Now we have 42 feet wide scaffold and we can walk like a stroll in a park (almost) down the whole edge of the roof eave and get at everything. Put up the ladder and hook and climb to wherever. Work either side of the roof.

I still have a day ahead of me to level off the old roof and set in the last of the spruce purlins for screwing the steel into. I'll work that alone with my one board helper who holds one side of the long and flapping sixteen footers.

When the purlins are anchored, we go with more steel.

Mr. Nonchalance up there has actually gone to the trouble of building all this wood scaffold because for once in his life he's doing a roof job with complete safety in mind. It must come with age. I'm also a traditionalist and remember as a boy working on hardy work crews where guys in simple cars and trucks arrived at a job and nothing stood in the way — need to get over an impasse? grab some 2 x 4s and build a bridge, a scaffold, a tower. Take it all down later, use it again, or bury it into something else. Plus I'm wanting everyone dear to me, and helping out, to feel safe. Plus halfway across with the steel, and a closer look at the chimney, I've gotten it into my bandanna skull that maybe it is time to rebuild the chimney while we're at it — either stucco and fully seal it, or maybe even rebuild the outer frame in slate. Yes, slate. I know, I've never seen one either, but no one gets anywhere interesting without first a dream. Or two.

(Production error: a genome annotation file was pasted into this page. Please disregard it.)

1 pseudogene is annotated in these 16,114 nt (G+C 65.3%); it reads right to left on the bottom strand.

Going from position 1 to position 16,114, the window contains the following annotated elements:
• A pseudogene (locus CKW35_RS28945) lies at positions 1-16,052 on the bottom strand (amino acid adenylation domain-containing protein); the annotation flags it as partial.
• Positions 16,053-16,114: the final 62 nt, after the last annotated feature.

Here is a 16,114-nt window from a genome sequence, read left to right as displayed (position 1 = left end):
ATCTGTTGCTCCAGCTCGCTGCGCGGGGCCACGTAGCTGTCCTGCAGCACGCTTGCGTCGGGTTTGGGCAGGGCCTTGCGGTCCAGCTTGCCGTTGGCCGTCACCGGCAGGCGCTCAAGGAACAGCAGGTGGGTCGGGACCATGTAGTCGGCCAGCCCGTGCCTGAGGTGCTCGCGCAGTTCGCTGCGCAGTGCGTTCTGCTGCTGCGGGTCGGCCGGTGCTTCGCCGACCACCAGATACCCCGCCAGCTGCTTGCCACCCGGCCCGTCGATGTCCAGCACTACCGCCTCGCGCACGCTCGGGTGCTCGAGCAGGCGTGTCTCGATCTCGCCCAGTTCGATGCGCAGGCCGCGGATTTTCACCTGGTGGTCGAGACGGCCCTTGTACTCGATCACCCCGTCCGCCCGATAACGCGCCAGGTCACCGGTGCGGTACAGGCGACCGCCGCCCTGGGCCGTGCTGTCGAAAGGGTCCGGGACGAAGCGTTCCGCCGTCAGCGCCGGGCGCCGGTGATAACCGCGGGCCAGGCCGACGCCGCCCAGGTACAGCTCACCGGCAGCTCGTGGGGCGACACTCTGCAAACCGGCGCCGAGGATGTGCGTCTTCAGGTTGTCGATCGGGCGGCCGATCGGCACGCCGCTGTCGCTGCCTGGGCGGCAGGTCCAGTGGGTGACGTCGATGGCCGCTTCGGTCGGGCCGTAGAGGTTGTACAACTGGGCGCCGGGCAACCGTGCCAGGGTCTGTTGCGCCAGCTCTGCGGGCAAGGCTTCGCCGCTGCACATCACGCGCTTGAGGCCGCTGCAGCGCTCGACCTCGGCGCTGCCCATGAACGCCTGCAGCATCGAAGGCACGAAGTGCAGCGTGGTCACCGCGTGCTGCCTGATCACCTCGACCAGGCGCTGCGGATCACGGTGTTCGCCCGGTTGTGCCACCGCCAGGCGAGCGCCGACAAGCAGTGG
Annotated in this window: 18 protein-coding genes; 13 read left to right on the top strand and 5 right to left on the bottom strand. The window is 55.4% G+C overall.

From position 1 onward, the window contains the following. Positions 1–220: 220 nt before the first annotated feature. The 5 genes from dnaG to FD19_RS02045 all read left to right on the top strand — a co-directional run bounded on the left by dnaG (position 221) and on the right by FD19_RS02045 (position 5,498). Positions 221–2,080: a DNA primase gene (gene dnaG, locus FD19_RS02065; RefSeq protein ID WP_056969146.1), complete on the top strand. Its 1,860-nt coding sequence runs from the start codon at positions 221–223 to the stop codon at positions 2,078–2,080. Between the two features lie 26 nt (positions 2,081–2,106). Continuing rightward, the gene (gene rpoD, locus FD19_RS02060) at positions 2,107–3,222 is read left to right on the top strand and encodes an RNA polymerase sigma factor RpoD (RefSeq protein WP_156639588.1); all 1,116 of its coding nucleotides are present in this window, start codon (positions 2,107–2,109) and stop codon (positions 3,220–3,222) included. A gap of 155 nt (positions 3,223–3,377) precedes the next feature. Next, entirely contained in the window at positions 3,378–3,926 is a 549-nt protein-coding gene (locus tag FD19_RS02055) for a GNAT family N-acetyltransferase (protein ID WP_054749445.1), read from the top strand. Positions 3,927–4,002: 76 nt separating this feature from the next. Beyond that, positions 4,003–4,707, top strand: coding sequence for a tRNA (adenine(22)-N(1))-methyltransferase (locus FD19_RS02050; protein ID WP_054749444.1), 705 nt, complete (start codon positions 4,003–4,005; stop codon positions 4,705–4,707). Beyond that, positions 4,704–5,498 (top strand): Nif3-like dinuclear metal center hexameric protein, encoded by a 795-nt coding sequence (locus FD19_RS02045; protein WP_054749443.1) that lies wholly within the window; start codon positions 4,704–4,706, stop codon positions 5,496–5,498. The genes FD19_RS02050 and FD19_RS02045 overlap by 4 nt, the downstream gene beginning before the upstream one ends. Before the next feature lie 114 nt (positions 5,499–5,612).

So far we have found two damaged sheets and await two new ones from the lumberyard who awaits from the steel supplier in Pennsylvania. Everything connects. It's a map.

Our wedding anniversary is on Saturday.

photos © susan & bob arnold

Wednesday, August 25, 2010


Hot? Up on the roof I've been broiled alive. I get up there early and work hard until 11, then break for breakfast and maybe deal with mail and a short film. Rossellini's film on St. Francis this morning. Then I go back to work from 12:30-2:30 and broil, take a break and bicycle with Sweetheart where we dunk in the river work clothes and all. I go back to work at 4:30 and I work steadily up there until 7:30, or real dark. Late supper. Start all over again the next day. Until the roof is done. This old roof is causing all sorts of surprises and tricks to hurdle. An old roof is three times the work of a new roof or modern house. But it has stages and angles and each inch is a discovery. Good poetry.

I'm finding light dips and slumps in ye old roof, my buddy. I've just ordered longer screws to go along with my regular artillery. I once worked on an old house where I had to build the middle of the roof up 8 inches! When the job was done, from the ground, one would never see the skirmish. All buried. A bridge under the steel.

I'm tearing off layers of shingles this morning and have reached the bone of 1790. The age of this house. Timber that hasn't seen the light of day for maybe a half century. "Hello in there", I say, as John Prine once sang those words.